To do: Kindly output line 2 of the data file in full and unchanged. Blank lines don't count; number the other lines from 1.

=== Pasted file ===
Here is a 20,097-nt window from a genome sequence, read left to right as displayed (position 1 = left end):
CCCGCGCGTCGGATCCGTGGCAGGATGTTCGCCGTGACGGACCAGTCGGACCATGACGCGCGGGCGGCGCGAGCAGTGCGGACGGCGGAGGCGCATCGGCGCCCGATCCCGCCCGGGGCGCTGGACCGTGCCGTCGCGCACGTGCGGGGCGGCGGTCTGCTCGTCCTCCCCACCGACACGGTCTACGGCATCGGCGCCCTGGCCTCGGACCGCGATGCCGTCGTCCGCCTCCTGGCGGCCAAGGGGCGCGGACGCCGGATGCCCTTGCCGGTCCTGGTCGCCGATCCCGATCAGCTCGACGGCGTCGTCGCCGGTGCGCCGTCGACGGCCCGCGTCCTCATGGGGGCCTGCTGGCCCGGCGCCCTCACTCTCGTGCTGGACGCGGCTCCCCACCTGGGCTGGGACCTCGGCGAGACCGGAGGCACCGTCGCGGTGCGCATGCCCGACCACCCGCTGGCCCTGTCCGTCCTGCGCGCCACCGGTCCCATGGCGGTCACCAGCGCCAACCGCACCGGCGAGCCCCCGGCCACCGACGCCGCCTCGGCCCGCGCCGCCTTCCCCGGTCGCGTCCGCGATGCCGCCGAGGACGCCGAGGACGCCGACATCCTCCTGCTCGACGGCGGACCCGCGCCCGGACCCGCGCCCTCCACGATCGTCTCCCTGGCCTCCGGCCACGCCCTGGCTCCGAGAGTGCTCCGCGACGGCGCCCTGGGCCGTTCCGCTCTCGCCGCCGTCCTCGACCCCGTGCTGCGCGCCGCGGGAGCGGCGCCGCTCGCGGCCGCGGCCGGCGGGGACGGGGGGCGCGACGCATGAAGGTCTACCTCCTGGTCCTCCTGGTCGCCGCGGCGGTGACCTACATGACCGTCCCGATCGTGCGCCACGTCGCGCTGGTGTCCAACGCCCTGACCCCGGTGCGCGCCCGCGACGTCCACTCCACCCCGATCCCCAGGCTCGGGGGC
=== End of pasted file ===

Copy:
CCCGCGCGTCGGATCCGTGGCAGGATGTTCGCCGTGACGGACCAGTCGGACCATGACGCGCGGGCGGCGCGAGCAGTGCGGACGGCGGAGGCGCATCGGCGCCCGATCCCGCCCGGGGCGCTGGACCGTGCCGTCGCGCACGTGCGGGGCGGCGGTCTGCTCGTCCTCCCCACCGACACGGTCTACGGCATCGGCGCCCTGGCCTCGGACCGCGATGCCGTCGTCCGCCTCCTGGCGGCCAAGGGGCGCGGACGCCGGATGCCCTTGCCGGTCCTGGTCGCCGATCCCGATCAGCTCGACGGCGTCGTCGCCGGTGCGCCGTCGACGGCCCGCGTCCTCATGGGGGCCTGCTGGCCCGGCGCCCTCACTCTCGTGCTGGACGCGGCTCCCCACCTGGGCTGGGACCTCGGCGAGACCGGAGGCACCGTCGCGGTGCGCATGCCCGACCACCCGCTGGCCCTGTCCGTCCTGCGCGCCACCGGTCCCATGGCGGTCACCAGCGCCAACCGCACCGGCGAGCCCCCGGCCACCGACGCCGCCTCGGCCCGCGCCGCCTTCCCCGGTCGCGTCCGCGATGCCGCCGAGGACGCCGAGGACGCCGACATCCTCCTGCTCGACGGCGGACCCGCGCCCGGACCCGCGCCCTCCACGATCGTCTCCCTGGCCTCCGGCCACGCCCTGGCTCCGAGAGTGCTCCGCGACGGCGCCCTGGGCCGTTCCGCTCTCGCCGCCGTCCTCGACCCCGTGCTGCGCGCCGCGGGAGCGGCGCCGCTCGCGGCCGCGGCCGGCGGGGACGGGGGGCGCGACGCATGAAGGTCTACCTCCTGGTCCTCCTGGTCGCCGCGGCGGTGACCTACATGACCGTCCCGATCGTGCGCCACGTCGCGCTGGTGTCCAACGCCCTGACCCCGGTGCGCGCCCGCGACGTCCACTCCACCCCGATCCCCAGGCTCGGGGGC